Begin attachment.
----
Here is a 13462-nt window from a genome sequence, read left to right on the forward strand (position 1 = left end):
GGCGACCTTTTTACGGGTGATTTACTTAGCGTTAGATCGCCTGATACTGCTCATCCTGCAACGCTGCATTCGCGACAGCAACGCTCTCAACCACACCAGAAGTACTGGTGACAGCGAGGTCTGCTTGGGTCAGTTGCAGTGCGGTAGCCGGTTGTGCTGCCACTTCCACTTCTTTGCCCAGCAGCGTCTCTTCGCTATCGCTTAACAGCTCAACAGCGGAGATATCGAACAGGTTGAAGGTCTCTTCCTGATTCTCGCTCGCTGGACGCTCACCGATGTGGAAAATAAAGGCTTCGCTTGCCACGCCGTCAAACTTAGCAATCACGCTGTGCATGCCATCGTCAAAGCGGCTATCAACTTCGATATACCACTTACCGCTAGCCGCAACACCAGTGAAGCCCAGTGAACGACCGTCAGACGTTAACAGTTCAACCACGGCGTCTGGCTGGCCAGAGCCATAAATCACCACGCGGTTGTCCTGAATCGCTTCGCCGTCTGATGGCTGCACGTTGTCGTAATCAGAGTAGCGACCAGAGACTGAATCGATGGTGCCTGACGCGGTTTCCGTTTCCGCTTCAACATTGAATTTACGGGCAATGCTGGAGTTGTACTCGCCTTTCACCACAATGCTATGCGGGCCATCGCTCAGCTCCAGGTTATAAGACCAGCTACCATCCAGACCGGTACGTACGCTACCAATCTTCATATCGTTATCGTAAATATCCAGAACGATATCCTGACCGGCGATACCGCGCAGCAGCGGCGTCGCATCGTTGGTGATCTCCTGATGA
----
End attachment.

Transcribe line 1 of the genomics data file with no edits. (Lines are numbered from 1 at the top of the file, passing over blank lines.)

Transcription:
Here is a 13462-nt window from a genome sequence, read left to right on the forward strand (position 1 = left end):